A brief interjection from Chwe relayed the message that Mylovanov had been instructed by authorities to cut power and continue sheltering but that he planned to rejoin the call as soon as he could.
Upon rejoining, Mylovanov speculated about how the war might end.
“If we don’t resolve this issue with the aggressive Russian military power, then they’ll just be more emboldened, and we’ll be having more panels where I say, ‘I told you so,’” he said.
Next, Trager posed questions to the panelists from the chat about the likelihood of nuclear weapons being used by Russia. Treisman pointed to a Russian doctrine stipulating that tactical nuclear weapons can be used only if foreign forces attack Russian territory.
“If the doctrine is not something Putin feels constrained by, then all bets are off,” said Treisman, who thinks that if Putin goes to this extreme, he would not only face crushing economic sanctions, but he would also destabilize things to the extent that he would have no friends, including China.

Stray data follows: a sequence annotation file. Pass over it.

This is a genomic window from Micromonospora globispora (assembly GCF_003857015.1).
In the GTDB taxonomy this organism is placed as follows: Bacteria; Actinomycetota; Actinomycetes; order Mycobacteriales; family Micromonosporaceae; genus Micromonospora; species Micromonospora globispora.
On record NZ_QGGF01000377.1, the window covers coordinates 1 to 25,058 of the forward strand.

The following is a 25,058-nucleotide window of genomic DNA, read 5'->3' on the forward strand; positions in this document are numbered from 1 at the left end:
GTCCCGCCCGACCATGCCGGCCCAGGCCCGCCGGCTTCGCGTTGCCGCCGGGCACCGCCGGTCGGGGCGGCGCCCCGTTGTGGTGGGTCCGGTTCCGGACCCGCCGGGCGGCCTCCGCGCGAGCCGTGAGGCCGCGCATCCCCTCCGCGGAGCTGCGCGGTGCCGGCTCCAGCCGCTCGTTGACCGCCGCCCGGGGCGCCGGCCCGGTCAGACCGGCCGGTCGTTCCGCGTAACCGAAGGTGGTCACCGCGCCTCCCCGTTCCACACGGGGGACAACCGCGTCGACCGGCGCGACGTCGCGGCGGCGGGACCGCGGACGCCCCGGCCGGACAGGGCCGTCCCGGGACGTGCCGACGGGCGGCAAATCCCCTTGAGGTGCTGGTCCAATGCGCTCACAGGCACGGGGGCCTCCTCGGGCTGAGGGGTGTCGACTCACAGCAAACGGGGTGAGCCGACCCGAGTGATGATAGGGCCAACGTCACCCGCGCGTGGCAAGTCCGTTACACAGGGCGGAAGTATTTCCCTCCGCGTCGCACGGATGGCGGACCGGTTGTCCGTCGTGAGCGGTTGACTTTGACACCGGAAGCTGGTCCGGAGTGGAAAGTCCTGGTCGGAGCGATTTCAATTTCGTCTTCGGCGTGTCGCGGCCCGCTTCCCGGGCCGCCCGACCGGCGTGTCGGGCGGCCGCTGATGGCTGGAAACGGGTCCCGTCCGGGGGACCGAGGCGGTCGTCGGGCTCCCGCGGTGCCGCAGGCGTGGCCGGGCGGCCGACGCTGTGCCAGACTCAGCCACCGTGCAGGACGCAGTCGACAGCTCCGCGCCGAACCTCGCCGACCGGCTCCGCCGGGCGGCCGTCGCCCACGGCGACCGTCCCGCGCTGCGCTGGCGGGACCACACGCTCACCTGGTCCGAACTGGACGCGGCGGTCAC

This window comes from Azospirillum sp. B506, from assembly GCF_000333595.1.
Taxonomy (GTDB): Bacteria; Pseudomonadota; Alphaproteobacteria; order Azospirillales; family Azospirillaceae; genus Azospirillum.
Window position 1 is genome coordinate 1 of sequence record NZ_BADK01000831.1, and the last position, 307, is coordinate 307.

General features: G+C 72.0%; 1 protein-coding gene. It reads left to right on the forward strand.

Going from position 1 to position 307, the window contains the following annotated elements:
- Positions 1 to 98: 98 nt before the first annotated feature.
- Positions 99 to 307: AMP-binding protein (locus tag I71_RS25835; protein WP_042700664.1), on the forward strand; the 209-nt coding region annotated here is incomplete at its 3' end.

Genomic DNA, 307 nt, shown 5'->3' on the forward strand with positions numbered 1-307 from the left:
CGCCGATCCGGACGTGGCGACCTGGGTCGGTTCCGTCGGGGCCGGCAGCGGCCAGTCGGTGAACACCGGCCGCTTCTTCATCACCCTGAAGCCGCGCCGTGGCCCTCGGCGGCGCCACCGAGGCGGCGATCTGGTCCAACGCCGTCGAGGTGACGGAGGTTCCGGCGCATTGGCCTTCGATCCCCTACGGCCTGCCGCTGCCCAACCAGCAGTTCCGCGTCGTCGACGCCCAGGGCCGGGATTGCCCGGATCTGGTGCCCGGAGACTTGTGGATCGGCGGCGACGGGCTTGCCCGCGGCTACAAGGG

Mylovanov then challenged the narrative: “These are exactly the kind of questions he wants us to wonder about,” he said. “The question [instead] is how to minimize his offensive and aggressive capability.”
“We have to help Ukraine defeat Russia in this war. It’s not just a war about Ukraine. It’s a fight about the future of the world.”
The Kyiv School of Economics, together with Ukrainian businesses and state-owned companies, launched a humanitarian aid campaign for Ukraine. Tymofiy Mylovanov, who is on the ground in Kyiv and heading the effort, is currently asking for donations for medical kits.